BROOKSVILLE —The writing skills of Hernando's students are moving in the right direction.
The district made overall gains at all grade levels on the writing portion of the Florida Comprehensive Assessment Test, according to results released by the state on Thursday.
"Are they where they should be? Nope," superintendent Bryan Blavatt said. "We've got room to improve, but as long as the line is moving up and not staying flat or going down, I'm happy."
Students in fourth, eighth and 10th grades take the test. Essays are scored on a six-point scale, with a grade of 4 considered proficient.
The average Hernando essay score improved slightly from last year at every grade level, to 3.9 for fourth grade; 4.1 for eight grade; and 4.0 for 10th grade.
Nearly every school in the district improved, and several schools saw double-digit gains in the percentage of students scoring proficient or better.
Hernando's fourth-graders showed the biggest improvement, with 74 percent proficient or better. That's eight points better than last year but below the state average of 81 percent.
The percentage of eighth-graders scoring proficient or better jumped six points, to 80 percent, which is a couple of points lower than the state figure.
"I'm still not willing to accept that we're not at or above the state average," Blavatt said.
Hernando's 10th-graders did beat the state average by two points, with 77 scoring proficient.
There was especially good news for two former D high schools working to keep their momentum alive. Central High jumped eight points, to 74 percent, and Hernando High rose by 12 points, to 80 percent.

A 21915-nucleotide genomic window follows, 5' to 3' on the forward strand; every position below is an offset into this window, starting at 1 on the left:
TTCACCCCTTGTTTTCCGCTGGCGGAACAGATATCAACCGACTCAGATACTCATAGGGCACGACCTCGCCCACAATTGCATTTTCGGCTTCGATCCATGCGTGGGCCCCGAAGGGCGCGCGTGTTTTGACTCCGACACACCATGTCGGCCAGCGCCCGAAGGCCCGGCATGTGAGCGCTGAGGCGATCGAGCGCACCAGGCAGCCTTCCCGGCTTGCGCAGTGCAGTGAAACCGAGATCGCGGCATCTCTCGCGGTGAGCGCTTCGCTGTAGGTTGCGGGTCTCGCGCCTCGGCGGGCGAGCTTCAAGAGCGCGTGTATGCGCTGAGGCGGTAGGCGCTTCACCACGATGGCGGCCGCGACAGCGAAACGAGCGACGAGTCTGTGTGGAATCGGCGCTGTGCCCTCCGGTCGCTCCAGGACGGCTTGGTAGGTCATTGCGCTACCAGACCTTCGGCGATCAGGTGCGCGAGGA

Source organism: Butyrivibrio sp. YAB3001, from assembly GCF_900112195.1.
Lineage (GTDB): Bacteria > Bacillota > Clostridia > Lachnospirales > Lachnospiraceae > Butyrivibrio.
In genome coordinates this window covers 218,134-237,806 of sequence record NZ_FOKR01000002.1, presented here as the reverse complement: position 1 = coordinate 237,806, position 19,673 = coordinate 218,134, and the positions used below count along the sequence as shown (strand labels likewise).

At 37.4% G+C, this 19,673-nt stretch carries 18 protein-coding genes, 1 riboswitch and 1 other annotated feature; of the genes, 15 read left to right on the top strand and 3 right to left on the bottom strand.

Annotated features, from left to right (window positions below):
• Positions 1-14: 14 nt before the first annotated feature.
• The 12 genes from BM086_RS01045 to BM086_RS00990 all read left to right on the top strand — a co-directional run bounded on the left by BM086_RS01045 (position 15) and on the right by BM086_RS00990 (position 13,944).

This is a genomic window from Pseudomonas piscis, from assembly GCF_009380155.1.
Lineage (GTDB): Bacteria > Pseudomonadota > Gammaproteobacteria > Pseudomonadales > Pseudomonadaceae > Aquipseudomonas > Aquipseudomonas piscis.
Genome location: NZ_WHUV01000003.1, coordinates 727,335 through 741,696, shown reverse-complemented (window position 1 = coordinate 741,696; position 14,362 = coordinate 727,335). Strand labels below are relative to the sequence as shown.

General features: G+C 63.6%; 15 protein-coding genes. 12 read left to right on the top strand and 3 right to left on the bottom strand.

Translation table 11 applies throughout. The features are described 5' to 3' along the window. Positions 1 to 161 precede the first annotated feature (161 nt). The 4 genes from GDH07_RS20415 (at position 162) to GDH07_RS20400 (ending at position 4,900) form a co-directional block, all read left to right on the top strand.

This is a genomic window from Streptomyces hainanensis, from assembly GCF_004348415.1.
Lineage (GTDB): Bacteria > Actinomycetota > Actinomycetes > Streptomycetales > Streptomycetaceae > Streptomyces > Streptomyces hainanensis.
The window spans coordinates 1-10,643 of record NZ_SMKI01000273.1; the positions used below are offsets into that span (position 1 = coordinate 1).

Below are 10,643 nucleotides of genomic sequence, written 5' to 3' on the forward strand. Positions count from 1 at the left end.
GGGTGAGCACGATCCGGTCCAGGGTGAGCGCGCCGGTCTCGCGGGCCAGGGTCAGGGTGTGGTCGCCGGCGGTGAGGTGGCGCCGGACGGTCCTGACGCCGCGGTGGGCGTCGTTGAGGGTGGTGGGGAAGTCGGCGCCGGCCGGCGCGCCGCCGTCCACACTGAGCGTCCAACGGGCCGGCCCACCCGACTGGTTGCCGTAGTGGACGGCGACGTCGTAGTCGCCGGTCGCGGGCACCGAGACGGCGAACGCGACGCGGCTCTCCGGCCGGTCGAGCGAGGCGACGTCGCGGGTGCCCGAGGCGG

Eastside Elementary, a Title I school and one of the lowest-performing districts in writing last year, shot up 21 points, to 72 percent.
"I'm just so proud of our excellent teachers, and we have so much parental support," said principal Bev Chapin.
The school has a dedicated writing teacher who spends time with every grade level every day, with extra time for fourth-graders, Chapin said. That was on top of efforts to incorporate writing skills into other subjects.
"Our fourth-graders are getting a double and triple dip in learning how to write," Chapin said.
At Brooksville Elementary, also a Title I school, the percentage of students scoring proficient or better jumped 18 points, to 82 percent.
Much of that success is due to effort put in beyond the confines of the first and last bells, said principal Mary LeDoux.
Last summer, the county's fourth-grade teachers scrutinized their incoming classes to find out which students would likely need remedial help. The school's writing coach trained teachers in expanding vocabularies. Teachers even volunteered time to lead a Saturday writing camp, where fun activities served as a basis for vocabulary lessons.
"My teachers never say, 'I'm not doing that because it's not in my contract,' and I think that really shows in the data," LeDoux said.
Year-to-year comparisons aren't as telling as trends over, say, five years. But it's problematic to compare this year's batch of writing scores to those prior to 2010 because of changes to the way the tests were administered and graded that year.
Results from the reading, math and science portions of the FCAT are expected to be released in the coming weeks.
Tony Marrero can be reached at (352) 848-1431 or firstname.lastname@example.org.